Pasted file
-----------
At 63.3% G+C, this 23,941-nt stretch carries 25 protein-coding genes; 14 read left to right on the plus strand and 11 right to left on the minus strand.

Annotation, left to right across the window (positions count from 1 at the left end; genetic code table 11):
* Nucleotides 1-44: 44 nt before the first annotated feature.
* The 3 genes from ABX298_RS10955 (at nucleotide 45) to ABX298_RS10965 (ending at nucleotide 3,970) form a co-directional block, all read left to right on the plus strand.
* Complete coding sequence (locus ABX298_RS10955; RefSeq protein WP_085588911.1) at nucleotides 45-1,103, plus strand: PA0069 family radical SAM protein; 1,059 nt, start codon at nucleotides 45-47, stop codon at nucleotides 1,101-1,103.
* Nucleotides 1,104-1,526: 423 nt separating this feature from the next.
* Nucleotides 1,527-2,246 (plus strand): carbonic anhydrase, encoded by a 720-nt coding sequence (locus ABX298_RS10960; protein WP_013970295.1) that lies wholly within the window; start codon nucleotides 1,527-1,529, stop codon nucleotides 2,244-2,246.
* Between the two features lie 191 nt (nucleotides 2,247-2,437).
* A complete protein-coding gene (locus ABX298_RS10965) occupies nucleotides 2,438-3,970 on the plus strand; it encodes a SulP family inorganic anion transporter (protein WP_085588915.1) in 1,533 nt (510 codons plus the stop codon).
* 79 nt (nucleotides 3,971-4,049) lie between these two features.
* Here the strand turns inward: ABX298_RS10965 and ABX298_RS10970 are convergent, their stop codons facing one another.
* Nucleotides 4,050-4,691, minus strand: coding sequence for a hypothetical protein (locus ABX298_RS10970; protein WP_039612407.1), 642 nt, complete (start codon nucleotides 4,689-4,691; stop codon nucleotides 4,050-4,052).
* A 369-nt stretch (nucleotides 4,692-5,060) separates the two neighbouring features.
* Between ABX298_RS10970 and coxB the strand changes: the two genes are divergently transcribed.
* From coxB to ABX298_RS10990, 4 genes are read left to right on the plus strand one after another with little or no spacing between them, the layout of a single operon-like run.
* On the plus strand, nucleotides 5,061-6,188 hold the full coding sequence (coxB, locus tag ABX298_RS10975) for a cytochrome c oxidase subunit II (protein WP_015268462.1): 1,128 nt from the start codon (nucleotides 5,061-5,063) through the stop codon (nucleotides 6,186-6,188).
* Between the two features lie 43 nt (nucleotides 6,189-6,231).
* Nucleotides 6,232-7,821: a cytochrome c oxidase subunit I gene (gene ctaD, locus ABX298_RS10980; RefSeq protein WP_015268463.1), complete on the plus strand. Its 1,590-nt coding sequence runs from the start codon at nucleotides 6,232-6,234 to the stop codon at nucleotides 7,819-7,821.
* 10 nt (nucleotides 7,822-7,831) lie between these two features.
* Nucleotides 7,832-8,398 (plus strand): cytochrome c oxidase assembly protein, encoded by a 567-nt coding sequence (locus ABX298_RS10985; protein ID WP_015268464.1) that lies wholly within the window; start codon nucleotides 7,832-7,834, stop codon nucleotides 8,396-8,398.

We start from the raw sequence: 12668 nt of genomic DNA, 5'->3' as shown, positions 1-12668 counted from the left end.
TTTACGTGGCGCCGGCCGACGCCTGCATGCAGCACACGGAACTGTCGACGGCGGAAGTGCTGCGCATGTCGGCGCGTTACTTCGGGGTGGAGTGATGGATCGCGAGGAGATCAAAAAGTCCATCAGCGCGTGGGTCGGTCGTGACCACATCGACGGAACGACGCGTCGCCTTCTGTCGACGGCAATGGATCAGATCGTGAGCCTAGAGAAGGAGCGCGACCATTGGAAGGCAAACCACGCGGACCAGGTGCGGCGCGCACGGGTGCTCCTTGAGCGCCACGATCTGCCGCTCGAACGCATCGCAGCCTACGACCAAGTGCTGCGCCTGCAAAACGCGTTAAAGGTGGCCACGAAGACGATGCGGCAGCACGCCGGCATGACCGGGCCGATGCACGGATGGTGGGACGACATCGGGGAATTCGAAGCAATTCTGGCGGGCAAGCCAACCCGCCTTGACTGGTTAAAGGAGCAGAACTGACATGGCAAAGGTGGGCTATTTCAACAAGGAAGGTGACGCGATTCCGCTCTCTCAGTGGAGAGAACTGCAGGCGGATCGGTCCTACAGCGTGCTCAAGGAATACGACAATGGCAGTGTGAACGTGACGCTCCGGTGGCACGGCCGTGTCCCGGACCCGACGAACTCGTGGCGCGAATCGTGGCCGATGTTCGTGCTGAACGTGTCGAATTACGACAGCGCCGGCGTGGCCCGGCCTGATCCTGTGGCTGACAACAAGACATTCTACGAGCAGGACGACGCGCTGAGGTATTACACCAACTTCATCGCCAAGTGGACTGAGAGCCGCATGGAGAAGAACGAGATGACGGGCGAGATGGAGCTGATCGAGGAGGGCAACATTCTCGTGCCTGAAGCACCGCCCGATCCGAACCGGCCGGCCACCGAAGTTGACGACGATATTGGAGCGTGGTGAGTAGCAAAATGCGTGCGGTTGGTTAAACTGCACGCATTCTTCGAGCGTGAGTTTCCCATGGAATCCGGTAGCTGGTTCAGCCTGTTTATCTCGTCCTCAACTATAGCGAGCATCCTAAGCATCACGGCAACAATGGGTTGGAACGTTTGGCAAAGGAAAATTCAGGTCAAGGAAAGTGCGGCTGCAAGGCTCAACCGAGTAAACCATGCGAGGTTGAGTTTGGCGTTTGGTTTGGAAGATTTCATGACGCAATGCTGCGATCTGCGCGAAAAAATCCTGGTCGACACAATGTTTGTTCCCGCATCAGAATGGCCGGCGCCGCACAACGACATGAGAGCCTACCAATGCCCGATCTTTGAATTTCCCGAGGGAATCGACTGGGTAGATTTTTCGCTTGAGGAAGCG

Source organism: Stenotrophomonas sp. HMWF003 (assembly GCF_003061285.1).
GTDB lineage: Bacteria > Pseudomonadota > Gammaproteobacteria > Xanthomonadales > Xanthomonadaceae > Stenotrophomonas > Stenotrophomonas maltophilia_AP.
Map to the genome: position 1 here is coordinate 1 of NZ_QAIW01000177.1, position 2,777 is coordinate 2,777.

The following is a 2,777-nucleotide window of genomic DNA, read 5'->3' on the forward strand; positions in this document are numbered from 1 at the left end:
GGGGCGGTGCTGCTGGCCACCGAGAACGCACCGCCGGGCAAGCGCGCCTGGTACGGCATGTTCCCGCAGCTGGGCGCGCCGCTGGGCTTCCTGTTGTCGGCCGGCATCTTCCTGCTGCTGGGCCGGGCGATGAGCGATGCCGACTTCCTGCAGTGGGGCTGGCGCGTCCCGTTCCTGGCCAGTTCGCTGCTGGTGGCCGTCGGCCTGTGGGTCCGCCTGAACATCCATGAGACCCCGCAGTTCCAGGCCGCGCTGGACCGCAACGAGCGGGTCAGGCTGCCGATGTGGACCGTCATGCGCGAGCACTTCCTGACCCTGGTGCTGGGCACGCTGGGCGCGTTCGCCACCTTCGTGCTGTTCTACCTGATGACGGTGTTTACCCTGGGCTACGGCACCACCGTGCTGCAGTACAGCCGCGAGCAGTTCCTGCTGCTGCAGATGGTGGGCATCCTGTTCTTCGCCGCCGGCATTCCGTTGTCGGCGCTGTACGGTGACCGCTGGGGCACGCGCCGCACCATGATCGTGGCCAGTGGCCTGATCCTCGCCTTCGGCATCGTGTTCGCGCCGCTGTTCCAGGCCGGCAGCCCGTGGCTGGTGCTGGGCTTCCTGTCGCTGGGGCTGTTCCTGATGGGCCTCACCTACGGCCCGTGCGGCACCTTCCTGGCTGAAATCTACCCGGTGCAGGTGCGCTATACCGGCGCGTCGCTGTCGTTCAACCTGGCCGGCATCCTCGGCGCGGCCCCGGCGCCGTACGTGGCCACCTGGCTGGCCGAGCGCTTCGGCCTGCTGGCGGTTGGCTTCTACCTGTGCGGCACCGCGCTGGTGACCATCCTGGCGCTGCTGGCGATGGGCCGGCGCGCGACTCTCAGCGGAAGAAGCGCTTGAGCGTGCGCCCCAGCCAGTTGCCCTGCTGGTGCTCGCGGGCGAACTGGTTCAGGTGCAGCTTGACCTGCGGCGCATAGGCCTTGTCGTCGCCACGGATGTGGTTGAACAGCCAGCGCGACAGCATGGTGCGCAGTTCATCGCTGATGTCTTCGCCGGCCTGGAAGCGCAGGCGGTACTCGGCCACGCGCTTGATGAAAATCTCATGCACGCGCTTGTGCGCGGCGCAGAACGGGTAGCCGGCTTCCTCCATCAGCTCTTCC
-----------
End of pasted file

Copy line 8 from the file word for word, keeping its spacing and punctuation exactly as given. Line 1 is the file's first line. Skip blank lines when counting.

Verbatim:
* Between the two features lie 191 nt (nucleotides 2,247-2,437).